Astounding Arcade Games for your Spectrum + & Spectrum 1984 Interface Publications
Sord M5 Graphics Demos [written in BASIC] 1982 Sord
Drakmaze Mikro-Gen
Herbert's Dummy Run Mikro-Gen
Great Gurianos ZX Spectrum version 1987 Elite Systems
Three Weeks in Paradise 1986 Mikro-Gen
Stainless Steel Mikro-Gen
Beyond the Ice Palace 1988 Elite Systems
Savage via Probe Software -> Go / US Gold
Tintin on the Moon via Probe Software -> Infogrames
Trantor: The Last Stormtrooper Probe Software
Paperboy 2 (conversion) Mindscape
Captain Planet Mindscape
Teenage Mutant Hero Turtles 1990 via Probe Software -> Mirrorsoft / Konami
Smash TV (arcade conversion) 1990 via Probe Software -> Ocean Software
Dan Dare III - The Escape via Probe Software -> Virgin Games
Extreme Digital Integration
Supremacy (UK) / Overlord (US) 1990 via Probe Software -> Virgin Games
The Terminator 1992 via Probe Software -> Virgin Games
McDonald's Global Gladiators 1992 Virgin Games
7-UP's Cool Spot 1993 Virgin Games
Disney's Aladdin 1993 Virgin Games
Earthworm Jim 1994 Playmates Interactive
Earthworm Jim 2 1995 Playmates Interactive
MDK 1997 Playmates Interactive / Interplay
Wild 9 1998 Interplay
RC Stunt Copter 1999 Titus Interactive
Messiah 2000 Interplay
Sacrifice 2000 Interplay
Enter the Matrix 2003 Atari
The Matrix: Path of Neo 2005 Atari
2Moons Acclaim
9 Dragons Acclaim
Dance Online Acclaim
Ponystars Acclaim
Kogamu Acclaim
Rockfree Acclaim
Prize Potato Acclaim
Spellborn Acclaim


  • David Perry on Game Design. Delmar, 2009.


  1. ^ "News". Warnerbros.com. 18 April 2003. Archived from the original on 15 March 2006.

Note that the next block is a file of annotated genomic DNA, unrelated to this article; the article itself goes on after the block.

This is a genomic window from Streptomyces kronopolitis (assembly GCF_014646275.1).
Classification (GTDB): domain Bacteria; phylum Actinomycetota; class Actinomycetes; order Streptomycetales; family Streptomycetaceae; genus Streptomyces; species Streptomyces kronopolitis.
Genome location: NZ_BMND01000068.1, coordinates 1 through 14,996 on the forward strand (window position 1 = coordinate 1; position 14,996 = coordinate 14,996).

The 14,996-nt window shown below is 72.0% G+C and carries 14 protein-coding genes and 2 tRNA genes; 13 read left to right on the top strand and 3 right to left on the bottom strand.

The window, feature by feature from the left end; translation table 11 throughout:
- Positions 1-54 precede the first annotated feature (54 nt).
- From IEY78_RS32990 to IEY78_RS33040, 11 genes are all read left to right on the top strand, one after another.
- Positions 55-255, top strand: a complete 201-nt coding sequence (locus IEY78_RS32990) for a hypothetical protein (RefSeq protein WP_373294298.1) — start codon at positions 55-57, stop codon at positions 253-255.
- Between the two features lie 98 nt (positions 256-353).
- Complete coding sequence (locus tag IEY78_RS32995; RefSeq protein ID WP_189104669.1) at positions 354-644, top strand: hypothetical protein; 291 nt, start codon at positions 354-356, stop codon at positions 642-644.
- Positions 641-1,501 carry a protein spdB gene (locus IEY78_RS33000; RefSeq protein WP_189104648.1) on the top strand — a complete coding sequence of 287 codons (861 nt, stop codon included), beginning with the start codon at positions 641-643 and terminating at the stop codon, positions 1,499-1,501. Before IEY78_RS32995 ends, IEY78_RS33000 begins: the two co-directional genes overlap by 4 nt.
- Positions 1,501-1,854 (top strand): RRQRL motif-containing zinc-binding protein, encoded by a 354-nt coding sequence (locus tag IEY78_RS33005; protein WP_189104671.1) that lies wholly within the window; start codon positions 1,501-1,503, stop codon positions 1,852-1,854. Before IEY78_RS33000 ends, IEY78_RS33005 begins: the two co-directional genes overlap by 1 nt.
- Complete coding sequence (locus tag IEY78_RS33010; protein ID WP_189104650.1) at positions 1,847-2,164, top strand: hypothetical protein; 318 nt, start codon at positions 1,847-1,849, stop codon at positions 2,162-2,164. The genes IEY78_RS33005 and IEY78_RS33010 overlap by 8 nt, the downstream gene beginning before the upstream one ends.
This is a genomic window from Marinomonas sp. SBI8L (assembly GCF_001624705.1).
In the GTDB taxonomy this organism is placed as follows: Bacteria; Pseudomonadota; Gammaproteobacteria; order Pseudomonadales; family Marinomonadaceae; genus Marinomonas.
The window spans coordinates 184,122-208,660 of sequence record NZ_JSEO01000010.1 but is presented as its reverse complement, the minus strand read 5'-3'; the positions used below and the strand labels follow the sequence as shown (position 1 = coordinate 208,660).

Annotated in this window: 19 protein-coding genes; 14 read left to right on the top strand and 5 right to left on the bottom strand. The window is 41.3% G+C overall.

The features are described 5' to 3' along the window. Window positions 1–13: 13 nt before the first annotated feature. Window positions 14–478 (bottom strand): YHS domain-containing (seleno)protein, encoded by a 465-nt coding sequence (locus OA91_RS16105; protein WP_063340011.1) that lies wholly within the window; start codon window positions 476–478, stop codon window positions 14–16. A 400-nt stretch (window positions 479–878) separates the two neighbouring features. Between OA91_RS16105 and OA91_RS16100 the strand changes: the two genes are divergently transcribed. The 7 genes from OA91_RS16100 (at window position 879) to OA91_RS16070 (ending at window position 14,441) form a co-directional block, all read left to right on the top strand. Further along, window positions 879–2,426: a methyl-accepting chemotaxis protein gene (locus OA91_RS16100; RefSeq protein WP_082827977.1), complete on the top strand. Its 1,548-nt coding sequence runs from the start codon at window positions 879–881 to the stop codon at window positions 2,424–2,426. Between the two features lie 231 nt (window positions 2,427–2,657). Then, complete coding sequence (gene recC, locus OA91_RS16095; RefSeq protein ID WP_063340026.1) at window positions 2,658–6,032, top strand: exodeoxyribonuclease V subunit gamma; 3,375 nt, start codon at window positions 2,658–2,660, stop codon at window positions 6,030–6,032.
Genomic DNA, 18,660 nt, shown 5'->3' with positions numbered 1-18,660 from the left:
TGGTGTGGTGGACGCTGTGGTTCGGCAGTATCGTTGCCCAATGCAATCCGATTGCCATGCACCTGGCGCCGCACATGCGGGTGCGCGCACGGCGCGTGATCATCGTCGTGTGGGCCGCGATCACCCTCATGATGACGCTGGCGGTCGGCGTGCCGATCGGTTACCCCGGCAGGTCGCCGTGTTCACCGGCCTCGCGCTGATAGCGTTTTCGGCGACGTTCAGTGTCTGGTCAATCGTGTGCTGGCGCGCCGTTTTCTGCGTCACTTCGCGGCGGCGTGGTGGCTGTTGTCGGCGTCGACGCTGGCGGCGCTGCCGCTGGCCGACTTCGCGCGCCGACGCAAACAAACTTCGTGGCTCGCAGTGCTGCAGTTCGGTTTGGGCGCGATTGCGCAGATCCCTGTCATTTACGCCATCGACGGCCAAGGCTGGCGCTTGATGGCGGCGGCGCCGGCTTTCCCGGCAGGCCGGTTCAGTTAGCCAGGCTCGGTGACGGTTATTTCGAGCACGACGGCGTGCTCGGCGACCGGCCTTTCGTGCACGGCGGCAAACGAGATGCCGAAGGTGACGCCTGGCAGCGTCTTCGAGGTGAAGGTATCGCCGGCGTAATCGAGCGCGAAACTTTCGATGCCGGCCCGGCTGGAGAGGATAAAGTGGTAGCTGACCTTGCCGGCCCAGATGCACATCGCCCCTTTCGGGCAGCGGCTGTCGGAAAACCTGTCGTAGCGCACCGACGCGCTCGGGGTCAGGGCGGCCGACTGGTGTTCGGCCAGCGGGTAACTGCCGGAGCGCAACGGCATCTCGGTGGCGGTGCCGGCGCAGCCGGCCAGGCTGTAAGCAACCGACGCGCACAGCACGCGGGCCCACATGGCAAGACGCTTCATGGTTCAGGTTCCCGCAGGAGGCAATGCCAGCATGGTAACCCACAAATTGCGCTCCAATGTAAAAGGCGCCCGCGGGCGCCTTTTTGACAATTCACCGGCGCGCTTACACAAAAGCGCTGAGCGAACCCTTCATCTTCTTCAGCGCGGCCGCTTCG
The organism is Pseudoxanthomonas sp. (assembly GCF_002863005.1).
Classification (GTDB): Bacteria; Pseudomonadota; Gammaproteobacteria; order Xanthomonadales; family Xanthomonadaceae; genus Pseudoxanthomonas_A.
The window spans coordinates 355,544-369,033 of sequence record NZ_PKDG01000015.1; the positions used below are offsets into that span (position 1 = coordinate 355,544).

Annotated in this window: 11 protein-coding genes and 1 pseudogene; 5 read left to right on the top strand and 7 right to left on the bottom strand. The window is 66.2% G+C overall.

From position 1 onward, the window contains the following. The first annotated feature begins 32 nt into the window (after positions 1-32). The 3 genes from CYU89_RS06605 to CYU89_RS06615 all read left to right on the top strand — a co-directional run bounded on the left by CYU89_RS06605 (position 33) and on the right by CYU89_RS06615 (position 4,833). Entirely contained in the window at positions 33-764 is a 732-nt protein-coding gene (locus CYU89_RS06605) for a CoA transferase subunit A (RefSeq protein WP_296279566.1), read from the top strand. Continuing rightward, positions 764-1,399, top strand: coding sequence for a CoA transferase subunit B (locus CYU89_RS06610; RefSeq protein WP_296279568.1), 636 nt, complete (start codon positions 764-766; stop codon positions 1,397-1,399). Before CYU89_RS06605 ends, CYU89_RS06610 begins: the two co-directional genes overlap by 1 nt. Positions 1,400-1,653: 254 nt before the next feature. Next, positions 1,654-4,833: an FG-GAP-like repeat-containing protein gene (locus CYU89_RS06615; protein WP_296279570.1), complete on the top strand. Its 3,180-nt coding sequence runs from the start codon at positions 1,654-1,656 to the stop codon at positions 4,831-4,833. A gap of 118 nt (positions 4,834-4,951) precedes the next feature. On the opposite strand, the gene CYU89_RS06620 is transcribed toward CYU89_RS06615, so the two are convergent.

2. ^ http://www.qub.ac.uk/home/Graduation/HonoraryGraduates2008/DavidPerry/[permanent dead link]
  3. ^ a b "Sony's David Perry departs for Instagram Influencer Marketing Firm". 7 April 2017.
  4. ^ a b McGreevy, Neil (4 July 2003). "Top Developer's Code for Success". BBC News. Archived from the original on 6 July 2003. Retrieved 25 November 2018.
  5. ^ a b "The Game Makers: The Producers". GamePro. No. 83. IDG. August 1995. pp. 20–24.
  6. ^ Anderson, Magnus; Levene, Rebecca (2012). Grand Thieves & Tomb Raiders: How British Video Games Conquered the World. Aurum Entertainment. pp. 213–214. ISBN 978-1845137045.
  7. ^ Keefer, John (31 March 2006). "GameSpy Retro: Developer Origins, Page 10 of 19". GameSpy. Archived from the original on 9 June 2007. Retrieved 7 May 2019.
  8. ^ "75 Power Players". Next Generation (11). Imagine Media: 52. November 1995.
  9. ^ "CNN article about Matrix game". 15 May 2003.
  10. ^ "Dave Perry resigns from Shiny". Eurogamer.net. 20 February 2006. Archived from the original on 21 October 2007. Retrieved 17 March 2006.
  11. ^ "GameDaily article". Archived from the original on 21 October 2007. Retrieved 18 May 2006.
  12. ^ a b "David Perry (Virgin Games) – Interview". Arcade Attack. 10 January 2016. Retrieved 25 November 2018.
  13. ^ "MIT Speakers List". Archived from the original on 6 January 2006. Retrieved 17 March 2006.
  14. ^ Lifshitz, Jesse (8 August 2009). "OnLive and Gaikai - How to Stop a Gaming Revolution". ablegamers.com. Archived from the original on 12 August 2009. Retrieved 15 August 2009.
  15. ^ Brown, Nathan (7 February 2012). "Sony acquires Gaikai". edge.com. Archived from the original on 5 August 2012. Retrieved 7 February 2012.
  16. ^ "GoVYRL, Inc. aka VYRL Main Website".
  17. ^ "The Cove Fund Invests in VYRL".
  18. ^ "Alpha Edison Invests in VYRL".

Further reading